The seminal writings of America’s leading philosopher, linguist, and political thinker—“the foremost gadfly of our national conscience” (The New York Times).
For the past fifty years Noam Chomsky’s writings on politics and language have established him as a preeminent public intellectual as well as one of the most original political and social critics of our time. Among the seminal figures in linguistic theory over the past century, Chomsky has also secured a place among the most influential dissident voice in the United States.
Chomsky’s many bestselling works—including Manufacturing Consent, Hegemony or Survival, Understanding Power, and Failed States—have served as essential touchstones for activists, scholars, and concerned citizens on subjects ranging from the media and intellectual freedom to human rights and war crimes. In particular, Chomsky’s scathing critique of the US wars in Vietnam, Central America, and the Middle East have furnished a widely accepted intellectual premise for antiwar movements for nearly four decades.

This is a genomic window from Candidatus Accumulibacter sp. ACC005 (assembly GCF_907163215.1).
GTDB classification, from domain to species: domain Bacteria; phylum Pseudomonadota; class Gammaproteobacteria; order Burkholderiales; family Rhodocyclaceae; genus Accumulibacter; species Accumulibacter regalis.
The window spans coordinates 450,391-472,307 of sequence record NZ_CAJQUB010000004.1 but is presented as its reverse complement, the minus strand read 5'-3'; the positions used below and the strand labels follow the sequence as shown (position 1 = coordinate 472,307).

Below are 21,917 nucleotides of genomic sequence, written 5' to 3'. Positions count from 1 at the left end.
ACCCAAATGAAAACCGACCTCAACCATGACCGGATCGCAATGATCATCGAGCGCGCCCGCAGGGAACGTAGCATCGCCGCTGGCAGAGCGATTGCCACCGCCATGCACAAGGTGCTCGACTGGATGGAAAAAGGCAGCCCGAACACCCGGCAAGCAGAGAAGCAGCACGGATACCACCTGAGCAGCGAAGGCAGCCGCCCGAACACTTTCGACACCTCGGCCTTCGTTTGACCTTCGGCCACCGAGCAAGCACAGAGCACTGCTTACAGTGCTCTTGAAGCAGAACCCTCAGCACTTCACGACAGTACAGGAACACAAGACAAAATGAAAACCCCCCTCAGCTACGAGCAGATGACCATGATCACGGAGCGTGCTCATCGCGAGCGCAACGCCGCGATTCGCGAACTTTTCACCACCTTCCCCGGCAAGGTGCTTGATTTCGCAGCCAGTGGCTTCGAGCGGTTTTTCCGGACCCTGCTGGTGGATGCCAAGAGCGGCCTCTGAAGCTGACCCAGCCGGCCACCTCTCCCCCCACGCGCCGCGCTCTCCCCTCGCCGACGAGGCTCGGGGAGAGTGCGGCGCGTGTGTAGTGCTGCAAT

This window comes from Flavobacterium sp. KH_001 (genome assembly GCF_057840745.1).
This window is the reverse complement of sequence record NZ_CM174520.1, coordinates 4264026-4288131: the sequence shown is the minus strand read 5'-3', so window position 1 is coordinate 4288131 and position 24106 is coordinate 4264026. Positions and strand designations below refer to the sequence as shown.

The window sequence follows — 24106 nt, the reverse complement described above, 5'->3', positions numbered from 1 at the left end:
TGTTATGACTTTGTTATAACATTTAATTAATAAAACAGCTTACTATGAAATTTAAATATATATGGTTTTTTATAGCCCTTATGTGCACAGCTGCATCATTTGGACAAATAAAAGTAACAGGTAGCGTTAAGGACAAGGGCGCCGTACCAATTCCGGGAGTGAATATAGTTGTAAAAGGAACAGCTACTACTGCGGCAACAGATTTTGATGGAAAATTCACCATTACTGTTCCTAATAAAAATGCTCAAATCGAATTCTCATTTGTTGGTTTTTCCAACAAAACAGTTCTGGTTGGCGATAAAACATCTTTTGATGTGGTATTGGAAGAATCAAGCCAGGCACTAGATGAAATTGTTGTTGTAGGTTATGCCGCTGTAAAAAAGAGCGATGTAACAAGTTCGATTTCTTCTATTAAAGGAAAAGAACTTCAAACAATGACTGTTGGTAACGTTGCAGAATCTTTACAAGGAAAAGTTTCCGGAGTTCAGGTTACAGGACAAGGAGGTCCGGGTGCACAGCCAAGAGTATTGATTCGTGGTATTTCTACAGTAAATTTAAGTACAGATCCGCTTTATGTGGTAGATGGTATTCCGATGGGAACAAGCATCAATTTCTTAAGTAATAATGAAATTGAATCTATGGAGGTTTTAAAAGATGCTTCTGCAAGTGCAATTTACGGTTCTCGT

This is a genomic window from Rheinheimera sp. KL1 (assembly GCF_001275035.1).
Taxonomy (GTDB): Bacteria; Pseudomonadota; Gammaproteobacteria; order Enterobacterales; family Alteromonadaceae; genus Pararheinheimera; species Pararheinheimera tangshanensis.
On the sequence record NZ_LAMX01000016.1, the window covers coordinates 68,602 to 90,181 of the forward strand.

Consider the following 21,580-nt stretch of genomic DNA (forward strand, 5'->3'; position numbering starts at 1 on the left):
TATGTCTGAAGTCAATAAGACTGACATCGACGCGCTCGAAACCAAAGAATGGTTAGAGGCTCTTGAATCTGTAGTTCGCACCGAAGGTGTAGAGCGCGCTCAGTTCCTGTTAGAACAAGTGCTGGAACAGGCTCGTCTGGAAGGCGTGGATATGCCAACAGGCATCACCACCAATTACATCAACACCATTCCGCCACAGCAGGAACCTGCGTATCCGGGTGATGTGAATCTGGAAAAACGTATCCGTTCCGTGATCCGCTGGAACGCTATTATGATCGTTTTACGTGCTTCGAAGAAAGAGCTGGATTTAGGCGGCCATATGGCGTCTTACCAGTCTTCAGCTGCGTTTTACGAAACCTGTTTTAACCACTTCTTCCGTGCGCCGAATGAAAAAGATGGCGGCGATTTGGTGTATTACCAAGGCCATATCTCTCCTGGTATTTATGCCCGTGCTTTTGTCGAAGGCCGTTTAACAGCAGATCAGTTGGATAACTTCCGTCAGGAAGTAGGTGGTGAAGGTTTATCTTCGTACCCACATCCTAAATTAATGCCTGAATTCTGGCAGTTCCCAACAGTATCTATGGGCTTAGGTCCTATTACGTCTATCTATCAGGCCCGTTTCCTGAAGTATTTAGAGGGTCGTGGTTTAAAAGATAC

The Essential Chomsky assembles the core of his most important writings, including excerpts from his most influential texts over the past half century. Here is an unprecedented, comprehensive overview of the thought that animates “one of the West’s most influential intellectuals in the cause of peace” (The Independent).
“Chomsky ranks with Marx, Shakespeare, and the Bible as one of the ten most quoted sources in the humanities—and is the only writer among them still alive.” —The Guardian
“Noam Chomsky is one of the most significant challengers of unjust power and delusions; he goes against every assumption about American altruism and humanitarianism.” —Edward Said
“A rebel without a pause.” —Bono